Speakers: Ignacio Acosta, Artist and Researcher, Royal College of Arts London, post-doctoral fellow at Centre for Multidisciplinary Studies on Racism (CEMFOR) Uppsala University, Sweden; Sarah Vanden Eede, Ocean policy officer at WWF-Belgium

Moderation: Pietro Consolandi

Activation 3, November 15, 2023
Deep Ocean Listening with Lindsay Dawn Dobbin (artist) and David Barclay (acoustic oceanographer) based on listening, recording and sound art. See more information about their project here.

Wednesday, November 22 , 6 pm CET 
Session 4: 
Deep Theater: The International Seabed Authority as a performative space​
#International Seabed Authority #ocean governance #planetary politics

Speakers: Pradeep Singh, an expert on ocean governance, the law of the sea, environmental law, climate policy and public international law, Research Institute for Sustainability Potsdam;
Daniel Caceres Bartra, founder of the Sustainable Ocean Alliance hub in Peru and co-founder of the Taking Care of the Ocean collective; Quack Pirihi, Takatāpui activist, Māori advocate and creator.

Moderation: Mekhala Dave and Khadija Stewart

November 24–26, 2023
Special moment: Live workshop at Porto Design Biennale, led by Patricia Esquete and Alison Neilson

Activation 4, November 29, 2023

Wednesday, December 6, 6 pm CET
Session 5: 
Ocean as Library of Ideas: Complex systems at sea
#Marine genetic resources #complex systems #deep-sea imagination #Pacific worldviews

Speakers: Stacy Alaimo, Professor and Director of Graduate Studies for English, Core Faculty Member for Environmental Studies, University of Oregon; Muriel Rabone, Marine Genetic Resources Co-lead, Deep Ocean Stewardship Initiative; Data and Sample Coordinator Natural History Museum London.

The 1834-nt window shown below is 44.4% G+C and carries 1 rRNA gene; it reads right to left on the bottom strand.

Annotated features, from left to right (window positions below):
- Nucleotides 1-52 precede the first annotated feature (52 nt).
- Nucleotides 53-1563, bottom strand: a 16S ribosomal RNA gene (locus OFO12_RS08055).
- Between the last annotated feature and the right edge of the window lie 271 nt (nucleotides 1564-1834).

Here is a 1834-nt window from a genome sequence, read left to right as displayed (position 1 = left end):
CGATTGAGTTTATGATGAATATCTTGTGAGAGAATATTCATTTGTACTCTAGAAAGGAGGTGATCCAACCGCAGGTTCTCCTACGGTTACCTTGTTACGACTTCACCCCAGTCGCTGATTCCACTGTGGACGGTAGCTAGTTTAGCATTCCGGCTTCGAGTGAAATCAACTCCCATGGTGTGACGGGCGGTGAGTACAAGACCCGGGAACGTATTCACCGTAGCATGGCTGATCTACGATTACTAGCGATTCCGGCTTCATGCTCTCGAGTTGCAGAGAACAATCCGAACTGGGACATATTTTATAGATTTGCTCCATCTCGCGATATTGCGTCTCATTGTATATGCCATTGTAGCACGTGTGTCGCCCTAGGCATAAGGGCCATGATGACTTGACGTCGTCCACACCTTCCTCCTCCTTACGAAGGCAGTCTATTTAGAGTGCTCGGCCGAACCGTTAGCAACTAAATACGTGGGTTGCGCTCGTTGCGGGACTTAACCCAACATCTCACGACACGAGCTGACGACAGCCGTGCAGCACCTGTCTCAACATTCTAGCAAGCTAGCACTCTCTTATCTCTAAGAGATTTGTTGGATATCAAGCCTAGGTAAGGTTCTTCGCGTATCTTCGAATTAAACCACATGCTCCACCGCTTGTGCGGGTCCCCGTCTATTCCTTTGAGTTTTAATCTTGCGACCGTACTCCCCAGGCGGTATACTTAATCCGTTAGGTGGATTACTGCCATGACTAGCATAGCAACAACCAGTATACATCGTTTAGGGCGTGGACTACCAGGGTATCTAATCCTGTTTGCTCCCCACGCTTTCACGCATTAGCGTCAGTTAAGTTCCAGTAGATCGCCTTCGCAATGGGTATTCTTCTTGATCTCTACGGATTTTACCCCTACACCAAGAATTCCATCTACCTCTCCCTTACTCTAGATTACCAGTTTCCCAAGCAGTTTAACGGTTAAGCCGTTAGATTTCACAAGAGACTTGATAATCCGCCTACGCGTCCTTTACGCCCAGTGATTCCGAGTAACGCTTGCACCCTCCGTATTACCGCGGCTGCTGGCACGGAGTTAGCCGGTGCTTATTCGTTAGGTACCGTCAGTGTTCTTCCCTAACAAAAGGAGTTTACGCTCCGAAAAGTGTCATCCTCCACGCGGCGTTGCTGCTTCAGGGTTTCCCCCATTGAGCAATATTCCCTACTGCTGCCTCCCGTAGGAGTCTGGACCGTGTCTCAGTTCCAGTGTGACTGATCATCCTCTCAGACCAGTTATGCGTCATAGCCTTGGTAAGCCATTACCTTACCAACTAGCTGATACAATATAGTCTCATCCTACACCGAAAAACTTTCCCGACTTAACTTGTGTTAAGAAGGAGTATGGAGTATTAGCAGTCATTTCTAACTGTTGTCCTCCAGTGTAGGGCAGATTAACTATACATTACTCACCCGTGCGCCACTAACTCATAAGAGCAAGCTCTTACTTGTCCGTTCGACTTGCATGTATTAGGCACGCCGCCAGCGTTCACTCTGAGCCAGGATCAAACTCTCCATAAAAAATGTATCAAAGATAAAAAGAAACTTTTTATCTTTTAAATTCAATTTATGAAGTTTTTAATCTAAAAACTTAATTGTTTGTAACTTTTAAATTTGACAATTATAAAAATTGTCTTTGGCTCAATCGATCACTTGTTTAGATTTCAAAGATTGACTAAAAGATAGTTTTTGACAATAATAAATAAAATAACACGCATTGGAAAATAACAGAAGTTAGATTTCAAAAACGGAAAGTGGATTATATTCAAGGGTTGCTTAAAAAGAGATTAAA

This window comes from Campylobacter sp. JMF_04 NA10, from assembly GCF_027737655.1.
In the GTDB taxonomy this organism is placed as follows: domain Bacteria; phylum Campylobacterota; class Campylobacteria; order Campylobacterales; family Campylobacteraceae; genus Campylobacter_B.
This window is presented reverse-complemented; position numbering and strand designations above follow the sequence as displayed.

Moderation: Fiona Middleton

Activation, December 13, 2023
In this activation, we will regroup with the participants of the Porto Design Biennale workshop, presenting the projects and further developing them, opening the floor for community members to join.
Curatorial & Research
Pietro Consolandi, Mekhala Dave, Taloi Havini, Fiona Middleton, Markus Reymann, Khadija Stewart
Project lead
Petra Linhartová
Project Management
Aleksandra Czerniak
Andrej Kučera, Michal Kučerák, Fiona Middleton, Ani Ekin Özdemir
Pablo García Contreras, Barbora Horská, Katarina Rakušček
Fiona Middleton
Technical support
Michak Kučerák
Graphic design
Lana Jerichová
[1] For reference, see the technologies proposed by The Metals Company and Impossible Metals

[2] See Johan Hultman et al., “A resourcification manifesto: Understanding the social process of resources becoming resources”, in Research Policy, vol. 50 n. 9, 2021. Accessible online.

[3] See Irus Braverman,  “Robotic Life in the Deep Sea”, in Blue Legalities: The Laws and Life of the Sea, pp.147-164, Duke University Press, 2020.

[4] Eva S. Hayward and Adela C. Licona, “Trans~Waters~ Coalitional Thinking
on Art + Environment,” terrain.org, 2014 https://www.terrain.org/2014/currents/trans-waters-coalitional-thinking-on-art-and-environment/.